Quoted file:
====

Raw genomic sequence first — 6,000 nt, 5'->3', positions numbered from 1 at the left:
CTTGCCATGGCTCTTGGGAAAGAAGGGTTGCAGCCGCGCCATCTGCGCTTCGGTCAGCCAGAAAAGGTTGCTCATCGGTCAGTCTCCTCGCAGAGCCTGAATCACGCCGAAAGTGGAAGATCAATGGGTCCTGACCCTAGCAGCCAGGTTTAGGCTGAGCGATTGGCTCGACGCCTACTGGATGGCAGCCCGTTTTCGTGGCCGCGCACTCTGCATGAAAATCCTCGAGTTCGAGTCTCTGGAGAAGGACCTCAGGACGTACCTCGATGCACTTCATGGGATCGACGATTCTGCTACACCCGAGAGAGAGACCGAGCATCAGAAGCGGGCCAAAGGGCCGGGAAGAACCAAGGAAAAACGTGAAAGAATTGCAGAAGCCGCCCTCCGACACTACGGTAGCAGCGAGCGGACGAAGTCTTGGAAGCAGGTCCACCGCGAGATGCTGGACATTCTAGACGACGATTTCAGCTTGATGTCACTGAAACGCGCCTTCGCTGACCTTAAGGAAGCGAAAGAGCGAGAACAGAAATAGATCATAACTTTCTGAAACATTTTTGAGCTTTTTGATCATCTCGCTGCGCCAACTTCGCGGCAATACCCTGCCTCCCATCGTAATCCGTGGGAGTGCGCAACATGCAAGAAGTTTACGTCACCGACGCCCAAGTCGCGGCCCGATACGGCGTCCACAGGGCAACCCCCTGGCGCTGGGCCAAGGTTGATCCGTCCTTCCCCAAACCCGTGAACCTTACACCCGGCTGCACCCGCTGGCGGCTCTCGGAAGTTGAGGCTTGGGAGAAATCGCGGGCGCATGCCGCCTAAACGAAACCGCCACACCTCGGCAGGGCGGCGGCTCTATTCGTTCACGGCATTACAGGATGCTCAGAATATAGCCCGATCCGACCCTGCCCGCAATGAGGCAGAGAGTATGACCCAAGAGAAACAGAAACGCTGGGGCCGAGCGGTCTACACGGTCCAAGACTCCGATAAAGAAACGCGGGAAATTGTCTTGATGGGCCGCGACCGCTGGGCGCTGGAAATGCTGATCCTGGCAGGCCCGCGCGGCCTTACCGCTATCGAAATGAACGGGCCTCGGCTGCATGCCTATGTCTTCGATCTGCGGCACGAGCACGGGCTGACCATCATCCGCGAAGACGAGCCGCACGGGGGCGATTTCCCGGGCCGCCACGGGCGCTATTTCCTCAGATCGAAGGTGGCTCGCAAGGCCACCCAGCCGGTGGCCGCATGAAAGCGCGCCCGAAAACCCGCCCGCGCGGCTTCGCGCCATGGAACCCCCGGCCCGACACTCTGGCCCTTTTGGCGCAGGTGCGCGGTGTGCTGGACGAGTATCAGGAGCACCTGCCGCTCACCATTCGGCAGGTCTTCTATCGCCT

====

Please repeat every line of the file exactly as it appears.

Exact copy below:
Raw genomic sequence first — 6,000 nt, 5'->3', positions numbered from 1 at the left:
CTTGCCATGGCTCTTGGGAAAGAAGGGTTGCAGCCGCGCCATCTGCGCTTCGGTCAGCCAGAAAAGGTTGCTCATCGGTCAGTCTCCTCGCAGAGCCTGAATCACGCCGAAAGTGGAAGATCAATGGGTCCTGACCCTAGCAGCCAGGTTTAGGCTGAGCGATTGGCTCGACGCCTACTGGATGGCAGCCCGTTTTCGTGGCCGCGCACTCTGCATGAAAATCCTCGAGTTCGAGTCTCTGGAGAAGGACCTCAGGACGTACCTCGATGCACTTCATGGGATCGACGATTCTGCTACACCCGAGAGAGAGACCGAGCATCAGAAGCGGGCCAAAGGGCCGGGAAGAACCAAGGAAAAACGTGAAAGAATTGCAGAAGCCGCCCTCCGACACTACGGTAGCAGCGAGCGGACGAAGTCTTGGAAGCAGGTCCACCGCGAGATGCTGGACATTCTAGACGACGATTTCAGCTTGATGTCACTGAAACGCGCCTTCGCTGACCTTAAGGAAGCGAAAGAGCGAGAACAGAAATAGATCATAACTTTCTGAAACATTTTTGAGCTTTTTGATCATCTCGCTGCGCCAACTTCGCGGCAATACCCTGCCTCCCATCGTAATCCGTGGGAGTGCGCAACATGCAAGAAGTTTACGTCACCGACGCCCAAGTCGCGGCCCGATACGGCGTCCACAGGGCAACCCCCTGGCGCTGGGCCAAGGTTGATCCGTCCTTCCCCAAACCCGTGAACCTTACACCCGGCTGCACCCGCTGGCGGCTCTCGGAAGTTGAGGCTTGGGAGAAATCGCGGGCGCATGCCGCCTAAACGAAACCGCCACACCTCGGCAGGGCGGCGGCTCTATTCGTTCACGGCATTACAGGATGCTCAGAATATAGCCCGATCCGACCCTGCCCGCAATGAGGCAGAGAGTATGACCCAAGAGAAACAGAAACGCTGGGGCCGAGCGGTCTACACGGTCCAAGACTCCGATAAAGAAACGCGGGAAATTGTCTTGATGGGCCGCGACCGCTGGGCGCTGGAAATGCTGATCCTGGCAGGCCCGCGCGGCCTTACCGCTATCGAAATGAACGGGCCTCGGCTGCATGCCTATGTCTTCGATCTGCGGCACGAGCACGGGCTGACCATCATCCGCGAAGACGAGCCGCACGGGGGCGATTTCCCGGGCCGCCACGGGCGCTATTTCCTCAGATCGAAGGTGGCTCGCAAGGCCACCCAGCCGGTGGCCGCATGAAAGCGCGCCCGAAAACCCGCCCGCGCGGCTTCGCGCCATGGAACCCCCGGCCCGACACTCTGGCCCTTTTGGCGCAGGTGCGCGGTGTGCTGGACGAGTATCAGGAGCACCTGCCGCTCACCATTCGGCAGGTCTTCTATCGCCT